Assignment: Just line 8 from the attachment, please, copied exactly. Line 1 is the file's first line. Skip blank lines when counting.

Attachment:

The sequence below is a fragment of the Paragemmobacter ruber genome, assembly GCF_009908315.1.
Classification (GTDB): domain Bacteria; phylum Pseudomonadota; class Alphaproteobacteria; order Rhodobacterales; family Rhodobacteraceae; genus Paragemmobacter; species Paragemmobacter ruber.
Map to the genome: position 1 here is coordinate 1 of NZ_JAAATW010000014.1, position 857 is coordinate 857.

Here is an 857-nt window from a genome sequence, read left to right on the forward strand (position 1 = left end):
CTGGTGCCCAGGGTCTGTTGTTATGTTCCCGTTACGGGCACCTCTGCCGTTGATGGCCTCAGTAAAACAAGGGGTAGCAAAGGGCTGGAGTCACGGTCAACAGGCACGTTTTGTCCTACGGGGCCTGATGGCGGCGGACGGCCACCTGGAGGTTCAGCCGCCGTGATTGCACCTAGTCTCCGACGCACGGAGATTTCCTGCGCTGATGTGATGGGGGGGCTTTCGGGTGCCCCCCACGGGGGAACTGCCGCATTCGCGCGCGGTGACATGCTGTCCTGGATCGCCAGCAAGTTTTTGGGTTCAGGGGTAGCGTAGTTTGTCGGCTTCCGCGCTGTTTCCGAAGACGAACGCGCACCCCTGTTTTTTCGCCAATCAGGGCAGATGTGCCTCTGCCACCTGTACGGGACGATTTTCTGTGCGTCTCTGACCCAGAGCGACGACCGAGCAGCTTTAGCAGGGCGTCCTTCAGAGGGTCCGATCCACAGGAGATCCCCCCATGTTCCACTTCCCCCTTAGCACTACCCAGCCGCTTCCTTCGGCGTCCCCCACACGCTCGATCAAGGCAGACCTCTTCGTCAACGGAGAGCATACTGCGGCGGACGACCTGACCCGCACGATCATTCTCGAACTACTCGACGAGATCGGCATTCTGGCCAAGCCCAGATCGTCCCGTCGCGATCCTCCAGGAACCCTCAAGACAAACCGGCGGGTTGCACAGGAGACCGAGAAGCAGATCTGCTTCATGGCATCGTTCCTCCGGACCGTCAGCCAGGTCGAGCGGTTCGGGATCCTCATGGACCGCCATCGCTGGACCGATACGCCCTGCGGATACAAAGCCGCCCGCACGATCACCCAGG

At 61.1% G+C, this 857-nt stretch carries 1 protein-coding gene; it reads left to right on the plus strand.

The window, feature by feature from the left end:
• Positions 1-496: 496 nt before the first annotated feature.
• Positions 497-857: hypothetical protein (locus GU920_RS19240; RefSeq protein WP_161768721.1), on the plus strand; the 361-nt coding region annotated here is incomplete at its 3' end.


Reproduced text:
• Positions 1-496: 496 nt before the first annotated feature.